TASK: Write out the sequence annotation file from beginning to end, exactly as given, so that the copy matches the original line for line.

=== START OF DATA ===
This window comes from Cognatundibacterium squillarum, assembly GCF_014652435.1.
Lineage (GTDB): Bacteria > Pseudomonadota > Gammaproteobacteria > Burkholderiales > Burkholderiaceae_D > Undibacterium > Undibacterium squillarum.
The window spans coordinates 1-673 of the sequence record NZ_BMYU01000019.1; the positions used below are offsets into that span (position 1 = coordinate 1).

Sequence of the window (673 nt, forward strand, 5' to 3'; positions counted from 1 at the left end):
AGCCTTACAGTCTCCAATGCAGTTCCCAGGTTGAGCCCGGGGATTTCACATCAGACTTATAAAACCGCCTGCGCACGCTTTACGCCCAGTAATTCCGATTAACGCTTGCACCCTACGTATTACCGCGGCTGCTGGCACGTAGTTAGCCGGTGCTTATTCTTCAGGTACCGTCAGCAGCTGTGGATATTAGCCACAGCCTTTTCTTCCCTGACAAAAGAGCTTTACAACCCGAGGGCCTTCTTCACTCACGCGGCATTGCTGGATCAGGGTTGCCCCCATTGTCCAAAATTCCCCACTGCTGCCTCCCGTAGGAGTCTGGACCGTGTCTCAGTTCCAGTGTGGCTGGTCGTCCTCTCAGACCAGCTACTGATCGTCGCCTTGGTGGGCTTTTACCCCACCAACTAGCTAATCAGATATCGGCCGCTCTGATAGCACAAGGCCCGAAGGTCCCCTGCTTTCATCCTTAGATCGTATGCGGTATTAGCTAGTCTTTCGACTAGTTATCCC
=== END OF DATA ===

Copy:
This window comes from Cognatundibacterium squillarum, assembly GCF_014652435.1.
Lineage (GTDB): Bacteria > Pseudomonadota > Gammaproteobacteria > Burkholderiales > Burkholderiaceae_D > Undibacterium > Undibacterium squillarum.
The window spans coordinates 1-673 of the sequence record NZ_BMYU01000019.1; the positions used below are offsets into that span (position 1 = coordinate 1).

Sequence of the window (673 nt, forward strand, 5' to 3'; positions counted from 1 at the left end):
AGCCTTACAGTCTCCAATGCAGTTCCCAGGTTGAGCCCGGGGATTTCACATCAGACTTATAAAACCGCCTGCGCACGCTTTACGCCCAGTAATTCCGATTAACGCTTGCACCCTACGTATTACCGCGGCTGCTGGCACGTAGTTAGCCGGTGCTTATTCTTCAGGTACCGTCAGCAGCTGTGGATATTAGCCACAGCCTTTTCTTCCCTGACAAAAGAGCTTTACAACCCGAGGGCCTTCTTCACTCACGCGGCATTGCTGGATCAGGGTTGCCCCCATTGTCCAAAATTCCCCACTGCTGCCTCCCGTAGGAGTCTGGACCGTGTCTCAGTTCCAGTGTGGCTGGTCGTCCTCTCAGACCAGCTACTGATCGTCGCCTTGGTGGGCTTTTACCCCACCAACTAGCTAATCAGATATCGGCCGCTCTGATAGCACAAGGCCCGAAGGTCCCCTGCTTTCATCCTTAGATCGTATGCGGTATTAGCTAGTCTTTCGACTAGTTATCCC